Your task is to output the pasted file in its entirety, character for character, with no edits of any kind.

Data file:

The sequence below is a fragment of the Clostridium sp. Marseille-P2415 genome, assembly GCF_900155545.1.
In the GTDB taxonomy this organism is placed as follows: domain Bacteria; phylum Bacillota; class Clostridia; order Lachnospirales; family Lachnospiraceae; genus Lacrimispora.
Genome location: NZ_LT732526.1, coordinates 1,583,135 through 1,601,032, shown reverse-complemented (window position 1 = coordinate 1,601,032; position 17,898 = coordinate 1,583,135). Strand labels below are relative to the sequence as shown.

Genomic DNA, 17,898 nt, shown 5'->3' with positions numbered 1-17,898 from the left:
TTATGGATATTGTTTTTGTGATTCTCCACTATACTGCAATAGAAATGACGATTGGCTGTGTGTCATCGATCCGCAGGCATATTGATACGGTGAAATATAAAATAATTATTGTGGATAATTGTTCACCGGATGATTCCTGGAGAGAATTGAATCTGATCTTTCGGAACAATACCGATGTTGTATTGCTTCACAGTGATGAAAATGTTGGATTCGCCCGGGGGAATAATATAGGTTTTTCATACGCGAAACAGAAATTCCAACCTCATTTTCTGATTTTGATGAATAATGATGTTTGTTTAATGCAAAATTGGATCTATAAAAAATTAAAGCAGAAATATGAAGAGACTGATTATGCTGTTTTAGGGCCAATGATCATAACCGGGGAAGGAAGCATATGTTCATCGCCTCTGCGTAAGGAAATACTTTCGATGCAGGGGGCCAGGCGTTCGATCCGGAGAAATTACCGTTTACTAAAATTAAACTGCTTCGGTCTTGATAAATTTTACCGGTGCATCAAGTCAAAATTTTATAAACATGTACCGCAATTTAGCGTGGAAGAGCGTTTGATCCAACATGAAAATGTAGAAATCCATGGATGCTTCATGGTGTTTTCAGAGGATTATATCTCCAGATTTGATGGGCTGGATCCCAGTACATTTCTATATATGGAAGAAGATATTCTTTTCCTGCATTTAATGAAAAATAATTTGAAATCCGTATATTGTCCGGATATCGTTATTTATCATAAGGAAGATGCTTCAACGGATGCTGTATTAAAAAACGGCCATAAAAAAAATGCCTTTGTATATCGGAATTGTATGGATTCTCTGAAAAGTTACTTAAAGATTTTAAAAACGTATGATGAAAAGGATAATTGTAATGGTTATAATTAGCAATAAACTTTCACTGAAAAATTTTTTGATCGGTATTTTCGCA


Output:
The sequence below is a fragment of the Clostridium sp. Marseille-P2415 genome, assembly GCF_900155545.1.
In the GTDB taxonomy this organism is placed as follows: domain Bacteria; phylum Bacillota; class Clostridia; order Lachnospirales; family Lachnospiraceae; genus Lacrimispora.
Genome location: NZ_LT732526.1, coordinates 1,583,135 through 1,601,032, shown reverse-complemented (window position 1 = coordinate 1,601,032; position 17,898 = coordinate 1,583,135). Strand labels below are relative to the sequence as shown.

Genomic DNA, 17,898 nt, shown 5'->3' with positions numbered 1-17,898 from the left:
TTATGGATATTGTTTTTGTGATTCTCCACTATACTGCAATAGAAATGACGATTGGCTGTGTGTCATCGATCCGCAGGCATATTGATACGGTGAAATATAAAATAATTATTGTGGATAATTGTTCACCGGATGATTCCTGGAGAGAATTGAATCTGATCTTTCGGAACAATACCGATGTTGTATTGCTTCACAGTGATGAAAATGTTGGATTCGCCCGGGGGAATAATATAGGTTTTTCATACGCGAAACAGAAATTCCAACCTCATTTTCTGATTTTGATGAATAATGATGTTTGTTTAATGCAAAATTGGATCTATAAAAAATTAAAGCAGAAATATGAAGAGACTGATTATGCTGTTTTAGGGCCAATGATCATAACCGGGGAAGGAAGCATATGTTCATCGCCTCTGCGTAAGGAAATACTTTCGATGCAGGGGGCCAGGCGTTCGATCCGGAGAAATTACCGTTTACTAAAATTAAACTGCTTCGGTCTTGATAAATTTTACCGGTGCATCAAGTCAAAATTTTATAAACATGTACCGCAATTTAGCGTGGAAGAGCGTTTGATCCAACATGAAAATGTAGAAATCCATGGATGCTTCATGGTGTTTTCAGAGGATTATATCTCCAGATTTGATGGGCTGGATCCCAGTACATTTCTATATATGGAAGAAGATATTCTTTTCCTGCATTTAATGAAAAATAATTTGAAATCCGTATATTGTCCGGATATCGTTATTTATCATAAGGAAGATGCTTCAACGGATGCTGTATTAAAAAACGGCCATAAAAAAAATGCCTTTGTATATCGGAATTGTATGGATTCTCTGAAAAGTTACTTAAAGATTTTAAAAACGTATGATGAAAAGGATAATTGTAATGGTTATAATTAGCAATAAACTTTCACTGAAAAATTTTTTGATCGGTATTTTCGCA